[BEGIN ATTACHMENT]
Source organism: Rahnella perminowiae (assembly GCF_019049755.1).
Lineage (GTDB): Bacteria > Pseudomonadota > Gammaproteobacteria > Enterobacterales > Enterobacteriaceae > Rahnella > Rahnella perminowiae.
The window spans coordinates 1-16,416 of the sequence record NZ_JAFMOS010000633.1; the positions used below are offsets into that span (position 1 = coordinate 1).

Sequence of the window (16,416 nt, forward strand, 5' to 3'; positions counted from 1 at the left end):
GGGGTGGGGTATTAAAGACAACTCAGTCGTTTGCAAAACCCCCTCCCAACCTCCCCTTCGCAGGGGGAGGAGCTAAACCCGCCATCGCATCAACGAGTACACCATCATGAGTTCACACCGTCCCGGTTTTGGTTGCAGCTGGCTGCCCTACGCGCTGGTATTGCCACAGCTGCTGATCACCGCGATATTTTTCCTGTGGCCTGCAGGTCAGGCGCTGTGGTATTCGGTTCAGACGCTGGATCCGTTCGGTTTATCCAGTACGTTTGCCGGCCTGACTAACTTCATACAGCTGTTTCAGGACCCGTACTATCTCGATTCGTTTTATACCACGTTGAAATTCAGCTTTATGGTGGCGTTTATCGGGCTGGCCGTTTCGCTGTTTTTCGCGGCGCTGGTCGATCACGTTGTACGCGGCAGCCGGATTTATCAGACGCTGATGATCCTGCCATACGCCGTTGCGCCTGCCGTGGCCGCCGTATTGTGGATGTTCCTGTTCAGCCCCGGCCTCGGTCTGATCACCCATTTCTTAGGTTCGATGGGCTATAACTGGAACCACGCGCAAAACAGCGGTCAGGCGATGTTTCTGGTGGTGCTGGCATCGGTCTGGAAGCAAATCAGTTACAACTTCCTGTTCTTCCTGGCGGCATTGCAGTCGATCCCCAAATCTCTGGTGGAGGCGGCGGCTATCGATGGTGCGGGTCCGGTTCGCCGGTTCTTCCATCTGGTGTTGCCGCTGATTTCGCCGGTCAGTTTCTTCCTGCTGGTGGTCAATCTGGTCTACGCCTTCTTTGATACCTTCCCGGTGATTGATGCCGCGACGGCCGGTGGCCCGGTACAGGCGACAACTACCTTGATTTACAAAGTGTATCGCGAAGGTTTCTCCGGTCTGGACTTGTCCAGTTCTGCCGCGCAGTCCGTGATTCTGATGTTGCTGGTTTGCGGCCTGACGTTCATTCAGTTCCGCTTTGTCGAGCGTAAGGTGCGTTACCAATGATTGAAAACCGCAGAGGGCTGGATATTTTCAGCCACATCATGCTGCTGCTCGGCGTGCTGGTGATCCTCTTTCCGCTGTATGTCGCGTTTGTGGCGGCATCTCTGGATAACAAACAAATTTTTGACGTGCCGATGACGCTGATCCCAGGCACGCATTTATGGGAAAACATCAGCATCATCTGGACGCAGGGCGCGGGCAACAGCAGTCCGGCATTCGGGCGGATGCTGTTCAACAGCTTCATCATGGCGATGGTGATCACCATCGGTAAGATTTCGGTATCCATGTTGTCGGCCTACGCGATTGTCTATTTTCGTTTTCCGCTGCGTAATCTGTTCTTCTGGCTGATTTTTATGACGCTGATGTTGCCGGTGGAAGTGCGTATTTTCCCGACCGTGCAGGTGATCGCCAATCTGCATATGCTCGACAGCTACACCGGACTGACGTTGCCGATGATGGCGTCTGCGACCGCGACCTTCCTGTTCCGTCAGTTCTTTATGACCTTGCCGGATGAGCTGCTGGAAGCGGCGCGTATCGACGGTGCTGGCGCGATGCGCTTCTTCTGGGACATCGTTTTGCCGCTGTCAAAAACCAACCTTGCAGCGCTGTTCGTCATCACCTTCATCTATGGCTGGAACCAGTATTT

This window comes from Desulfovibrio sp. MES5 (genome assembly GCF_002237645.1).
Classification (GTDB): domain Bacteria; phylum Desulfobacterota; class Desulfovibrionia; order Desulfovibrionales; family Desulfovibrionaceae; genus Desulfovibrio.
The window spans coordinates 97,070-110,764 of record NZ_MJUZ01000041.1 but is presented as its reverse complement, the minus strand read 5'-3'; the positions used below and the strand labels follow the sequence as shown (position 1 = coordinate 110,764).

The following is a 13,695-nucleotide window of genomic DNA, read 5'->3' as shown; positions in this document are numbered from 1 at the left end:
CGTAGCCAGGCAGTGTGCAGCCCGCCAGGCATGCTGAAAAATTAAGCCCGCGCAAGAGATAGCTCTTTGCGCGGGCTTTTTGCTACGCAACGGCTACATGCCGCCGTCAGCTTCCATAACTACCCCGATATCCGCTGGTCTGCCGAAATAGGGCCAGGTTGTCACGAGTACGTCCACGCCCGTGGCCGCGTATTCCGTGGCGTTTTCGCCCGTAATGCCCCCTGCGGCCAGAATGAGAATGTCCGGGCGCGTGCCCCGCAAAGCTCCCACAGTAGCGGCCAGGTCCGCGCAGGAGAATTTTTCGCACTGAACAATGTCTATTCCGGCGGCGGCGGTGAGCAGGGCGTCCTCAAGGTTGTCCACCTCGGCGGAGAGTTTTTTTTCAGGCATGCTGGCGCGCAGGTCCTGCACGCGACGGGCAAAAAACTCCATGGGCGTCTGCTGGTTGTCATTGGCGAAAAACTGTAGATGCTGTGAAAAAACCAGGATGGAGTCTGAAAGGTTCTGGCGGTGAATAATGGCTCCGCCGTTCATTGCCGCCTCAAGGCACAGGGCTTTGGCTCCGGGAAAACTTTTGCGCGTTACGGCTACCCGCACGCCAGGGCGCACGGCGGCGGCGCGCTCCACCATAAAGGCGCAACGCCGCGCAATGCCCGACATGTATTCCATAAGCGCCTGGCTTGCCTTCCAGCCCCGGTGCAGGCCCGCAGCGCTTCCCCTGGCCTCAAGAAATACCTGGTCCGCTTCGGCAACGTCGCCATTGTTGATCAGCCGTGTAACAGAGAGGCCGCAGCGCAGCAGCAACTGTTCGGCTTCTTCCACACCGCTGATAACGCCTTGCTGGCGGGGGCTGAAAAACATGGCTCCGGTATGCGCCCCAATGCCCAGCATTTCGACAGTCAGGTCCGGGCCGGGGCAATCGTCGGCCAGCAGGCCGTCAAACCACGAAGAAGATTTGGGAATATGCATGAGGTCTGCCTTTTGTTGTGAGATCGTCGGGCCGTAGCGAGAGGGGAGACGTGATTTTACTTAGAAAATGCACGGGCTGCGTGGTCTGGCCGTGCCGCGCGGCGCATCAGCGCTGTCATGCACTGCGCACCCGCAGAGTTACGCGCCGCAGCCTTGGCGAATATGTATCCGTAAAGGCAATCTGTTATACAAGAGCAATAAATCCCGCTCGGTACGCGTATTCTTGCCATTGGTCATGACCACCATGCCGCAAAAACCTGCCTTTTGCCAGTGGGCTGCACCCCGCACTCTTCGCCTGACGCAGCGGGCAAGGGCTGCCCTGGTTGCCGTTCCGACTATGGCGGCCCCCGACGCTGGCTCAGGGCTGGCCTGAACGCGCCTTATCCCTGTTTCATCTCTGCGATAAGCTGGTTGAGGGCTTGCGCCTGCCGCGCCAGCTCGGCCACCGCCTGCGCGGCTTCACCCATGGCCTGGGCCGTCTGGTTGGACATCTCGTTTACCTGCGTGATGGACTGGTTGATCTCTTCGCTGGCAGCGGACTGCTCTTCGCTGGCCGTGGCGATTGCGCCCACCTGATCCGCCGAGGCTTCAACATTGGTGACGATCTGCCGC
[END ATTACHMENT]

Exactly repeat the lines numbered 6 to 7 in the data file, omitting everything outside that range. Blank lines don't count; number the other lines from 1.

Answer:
This window comes from Desulfovibrio sp. MES5 (genome assembly GCF_002237645.1).
Classification (GTDB): domain Bacteria; phylum Desulfobacterota; class Desulfovibrionia; order Desulfovibrionales; family Desulfovibrionaceae; genus Desulfovibrio.